The simple approach to learning is that the more we learn, indeed the more we know BUT—the less certain we are and therefore the more we need to study. Make opportunities to share your immense knowledge and wisdom, as that will be very useful to others and will continue to expand the breadth and depth of your knowledge. Take your roles as mentors very seriously. You will learn as much from your mentees as I have from you. Some relationships will be transient, and others will continue development over a lifetime. Both types of experiences are immensely valuable and are often remembered as important and even foundational for your entire career.
You now understand the emergency department work environment. Each of you must find a reasonable approach to patients and peers that allows you to retain the humanistic values all must search for in medicine. Pessimism in medicine will become a self-inflicted wound, diminishing your vision, resilience and commitment. There is no place for pessimism or the faint hearted in emergency medicine.
Your skills are too great, your roles too important to allow an error, a criticism, or uncertainty to lessen your enthusiasm, your creativity or your integrity and belief in humanity. A powerful debate continues among the historic optimists, the new optimists and the possibilists. Voltaire, as an optimist, could not have written “Candide” had he not believed that most people in the world were quite good. Bill Gates, as a new optimist, would say you need to be inspired by people and that you must proclaim discontent with the world and demand progress. Hans Rosling, a Swedish Physician/Statistician as a “possibilist,” might say that “he neither hopes without reason nor fears without reason” and acts to achieve that which is possible. Each of these important thinkers chose a divergent pathway to advance societal good through humanism. I believe that your patient care experiences and your patients’ stories will preserve your love of medicine.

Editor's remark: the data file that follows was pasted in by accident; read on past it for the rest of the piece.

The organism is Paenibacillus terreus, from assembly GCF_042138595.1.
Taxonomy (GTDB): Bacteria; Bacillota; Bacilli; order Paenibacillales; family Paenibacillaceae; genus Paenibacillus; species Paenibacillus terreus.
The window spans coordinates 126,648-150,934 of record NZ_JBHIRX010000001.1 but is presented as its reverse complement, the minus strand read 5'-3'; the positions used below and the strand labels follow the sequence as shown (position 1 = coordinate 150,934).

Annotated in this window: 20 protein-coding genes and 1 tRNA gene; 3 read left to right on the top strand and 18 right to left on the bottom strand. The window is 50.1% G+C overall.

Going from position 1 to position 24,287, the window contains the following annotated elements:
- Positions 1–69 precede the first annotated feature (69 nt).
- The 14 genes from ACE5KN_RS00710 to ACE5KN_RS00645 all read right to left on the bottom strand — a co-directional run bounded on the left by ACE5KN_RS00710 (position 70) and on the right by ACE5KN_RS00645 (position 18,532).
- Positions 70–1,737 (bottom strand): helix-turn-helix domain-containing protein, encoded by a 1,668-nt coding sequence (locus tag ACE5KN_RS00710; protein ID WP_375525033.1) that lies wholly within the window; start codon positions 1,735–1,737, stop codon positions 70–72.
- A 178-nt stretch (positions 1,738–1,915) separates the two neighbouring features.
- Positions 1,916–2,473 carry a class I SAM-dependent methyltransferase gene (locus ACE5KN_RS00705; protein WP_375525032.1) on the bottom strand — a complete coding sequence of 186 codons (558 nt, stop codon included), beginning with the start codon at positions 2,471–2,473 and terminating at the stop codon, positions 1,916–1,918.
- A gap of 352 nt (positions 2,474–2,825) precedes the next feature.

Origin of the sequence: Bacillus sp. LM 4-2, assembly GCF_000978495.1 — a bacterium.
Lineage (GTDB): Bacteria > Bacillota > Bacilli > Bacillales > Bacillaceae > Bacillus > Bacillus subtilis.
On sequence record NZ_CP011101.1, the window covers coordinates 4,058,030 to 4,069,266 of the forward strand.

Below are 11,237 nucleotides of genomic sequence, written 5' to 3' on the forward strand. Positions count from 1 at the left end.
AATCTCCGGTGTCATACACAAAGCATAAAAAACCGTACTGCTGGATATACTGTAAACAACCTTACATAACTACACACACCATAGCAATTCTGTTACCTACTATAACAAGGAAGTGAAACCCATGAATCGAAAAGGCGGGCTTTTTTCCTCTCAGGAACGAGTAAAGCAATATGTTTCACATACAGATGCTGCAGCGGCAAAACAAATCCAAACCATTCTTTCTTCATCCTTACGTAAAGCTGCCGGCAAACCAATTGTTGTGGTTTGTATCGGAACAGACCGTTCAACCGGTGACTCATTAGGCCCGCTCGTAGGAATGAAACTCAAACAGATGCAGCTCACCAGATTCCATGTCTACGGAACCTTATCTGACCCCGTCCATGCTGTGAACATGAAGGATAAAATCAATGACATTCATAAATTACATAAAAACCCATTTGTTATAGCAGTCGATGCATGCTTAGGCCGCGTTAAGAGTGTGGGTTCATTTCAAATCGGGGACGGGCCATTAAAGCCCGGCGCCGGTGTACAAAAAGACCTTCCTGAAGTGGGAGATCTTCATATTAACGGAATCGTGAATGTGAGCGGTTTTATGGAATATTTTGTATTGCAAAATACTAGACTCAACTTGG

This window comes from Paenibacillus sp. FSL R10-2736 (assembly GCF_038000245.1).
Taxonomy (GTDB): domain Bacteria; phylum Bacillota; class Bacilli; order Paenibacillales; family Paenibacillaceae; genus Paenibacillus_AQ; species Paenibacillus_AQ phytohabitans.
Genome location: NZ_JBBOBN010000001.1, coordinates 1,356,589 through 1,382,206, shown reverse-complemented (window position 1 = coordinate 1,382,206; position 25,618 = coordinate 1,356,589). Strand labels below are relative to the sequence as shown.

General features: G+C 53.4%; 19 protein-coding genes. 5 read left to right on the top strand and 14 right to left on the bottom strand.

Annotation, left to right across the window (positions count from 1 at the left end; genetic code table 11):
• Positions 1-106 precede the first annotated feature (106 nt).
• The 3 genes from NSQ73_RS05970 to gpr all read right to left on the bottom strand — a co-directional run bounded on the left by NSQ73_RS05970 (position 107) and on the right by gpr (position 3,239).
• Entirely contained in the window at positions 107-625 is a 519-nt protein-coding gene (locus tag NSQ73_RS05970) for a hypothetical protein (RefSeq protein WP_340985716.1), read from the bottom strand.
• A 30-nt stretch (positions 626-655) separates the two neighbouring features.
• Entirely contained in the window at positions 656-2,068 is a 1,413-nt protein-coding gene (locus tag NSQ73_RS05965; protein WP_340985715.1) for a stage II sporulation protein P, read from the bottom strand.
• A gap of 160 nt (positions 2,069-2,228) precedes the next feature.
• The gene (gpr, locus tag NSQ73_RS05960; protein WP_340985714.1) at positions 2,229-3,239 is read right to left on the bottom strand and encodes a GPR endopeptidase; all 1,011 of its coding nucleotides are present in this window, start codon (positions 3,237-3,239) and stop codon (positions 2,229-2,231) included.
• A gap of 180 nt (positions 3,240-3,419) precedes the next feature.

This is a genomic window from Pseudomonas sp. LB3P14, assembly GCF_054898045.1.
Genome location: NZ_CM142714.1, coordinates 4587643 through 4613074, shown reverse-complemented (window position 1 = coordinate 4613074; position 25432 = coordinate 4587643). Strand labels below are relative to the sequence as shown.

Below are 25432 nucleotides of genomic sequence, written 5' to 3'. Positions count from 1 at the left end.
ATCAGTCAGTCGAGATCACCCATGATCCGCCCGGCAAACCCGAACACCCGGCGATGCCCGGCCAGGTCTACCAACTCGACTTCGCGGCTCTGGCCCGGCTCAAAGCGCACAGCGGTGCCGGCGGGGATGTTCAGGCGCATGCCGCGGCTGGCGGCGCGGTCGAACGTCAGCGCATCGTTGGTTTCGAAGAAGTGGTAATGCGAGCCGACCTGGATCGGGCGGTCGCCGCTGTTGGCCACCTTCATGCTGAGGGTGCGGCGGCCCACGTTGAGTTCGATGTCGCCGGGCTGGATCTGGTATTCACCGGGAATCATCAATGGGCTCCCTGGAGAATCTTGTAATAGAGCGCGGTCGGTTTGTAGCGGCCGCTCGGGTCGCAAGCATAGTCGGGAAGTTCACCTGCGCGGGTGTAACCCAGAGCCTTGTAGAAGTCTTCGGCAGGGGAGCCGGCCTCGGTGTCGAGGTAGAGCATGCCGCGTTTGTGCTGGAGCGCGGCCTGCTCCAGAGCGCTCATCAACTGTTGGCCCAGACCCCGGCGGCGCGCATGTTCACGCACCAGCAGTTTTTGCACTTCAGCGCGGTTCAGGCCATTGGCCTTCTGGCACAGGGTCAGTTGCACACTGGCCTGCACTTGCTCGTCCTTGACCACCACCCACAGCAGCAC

Our nation is a theoretical champion of individual rights, which have only been achieved by sacrificing the principle of a common good. That sacrifice is unacceptable. I believe that you have the curiosity and wisdom to meet the great challenges of our society. I believe that you—now with your skills and training—have the obligation to use your knowledge, your positions of power and privilege, your capacity to understand and empathize and your strong voices to protect those abused because of race, religion, gender—or their otherness.
You now must speak up and speak out against the injustices and inequalities inherent in our communities, here and elsewhere. You must speak out against xenophobia, isolationism and the fear of destruction by others. Your task is complicated and enriched by caring for a large number of people with extreme heterogeneity of cultures, social determinants and health needs making the achievement of excellence remarkably valuable, and often seeming just out of reach. Your task is to do what is right, which is often, neither the convenient, nor the profitable. Your roles will be those of big vision physician activists who will be intelligent, courageous physician advocates and leaders. Your task for the foreseeable future will be to achieve healthcare rights for all.